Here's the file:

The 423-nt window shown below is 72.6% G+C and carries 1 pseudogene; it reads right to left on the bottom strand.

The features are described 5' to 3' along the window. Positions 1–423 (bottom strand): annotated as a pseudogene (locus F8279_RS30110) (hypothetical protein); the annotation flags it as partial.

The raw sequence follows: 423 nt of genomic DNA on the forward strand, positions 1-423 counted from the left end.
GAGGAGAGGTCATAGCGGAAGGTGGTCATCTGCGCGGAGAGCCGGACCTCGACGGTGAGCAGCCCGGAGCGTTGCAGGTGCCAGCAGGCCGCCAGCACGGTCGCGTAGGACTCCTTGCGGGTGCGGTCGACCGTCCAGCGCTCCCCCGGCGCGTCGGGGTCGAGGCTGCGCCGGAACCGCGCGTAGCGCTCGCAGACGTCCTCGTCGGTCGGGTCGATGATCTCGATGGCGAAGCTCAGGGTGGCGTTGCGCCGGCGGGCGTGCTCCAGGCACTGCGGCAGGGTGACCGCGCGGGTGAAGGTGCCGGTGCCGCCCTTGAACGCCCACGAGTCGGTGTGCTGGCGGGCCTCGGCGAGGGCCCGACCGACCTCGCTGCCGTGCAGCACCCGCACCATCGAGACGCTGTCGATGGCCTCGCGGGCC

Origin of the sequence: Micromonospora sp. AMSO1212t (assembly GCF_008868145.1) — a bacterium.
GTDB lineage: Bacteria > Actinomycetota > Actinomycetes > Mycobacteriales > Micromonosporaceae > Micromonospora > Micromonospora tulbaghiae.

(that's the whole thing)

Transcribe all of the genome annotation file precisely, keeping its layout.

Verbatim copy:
The 423-nt window shown below is 72.6% G+C and carries 1 pseudogene; it reads right to left on the bottom strand.

The features are described 5' to 3' along the window. Positions 1–423 (bottom strand): annotated as a pseudogene (locus F8279_RS30110) (hypothetical protein); the annotation flags it as partial.

The raw sequence follows: 423 nt of genomic DNA on the forward strand, positions 1-423 counted from the left end.
GAGGAGAGGTCATAGCGGAAGGTGGTCATCTGCGCGGAGAGCCGGACCTCGACGGTGAGCAGCCCGGAGCGTTGCAGGTGCCAGCAGGCCGCCAGCACGGTCGCGTAGGACTCCTTGCGGGTGCGGTCGACCGTCCAGCGCTCCCCCGGCGCGTCGGGGTCGAGGCTGCGCCGGAACCGCGCGTAGCGCTCGCAGACGTCCTCGTCGGTCGGGTCGATGATCTCGATGGCGAAGCTCAGGGTGGCGTTGCGCCGGCGGGCGTGCTCCAGGCACTGCGGCAGGGTGACCGCGCGGGTGAAGGTGCCGGTGCCGCCCTTGAACGCCCACGAGTCGGTGTGCTGGCGGGCCTCGGCGAGGGCCCGACCGACCTCGCTGCCGTGCAGCACCCGCACCATCGAGACGCTGTCGATGGCCTCGCGGGCC

Origin of the sequence: Micromonospora sp. AMSO1212t (assembly GCF_008868145.1) — a bacterium.
GTDB lineage: Bacteria > Actinomycetota > Actinomycetes > Mycobacteriales > Micromonosporaceae > Micromonospora > Micromonospora tulbaghiae.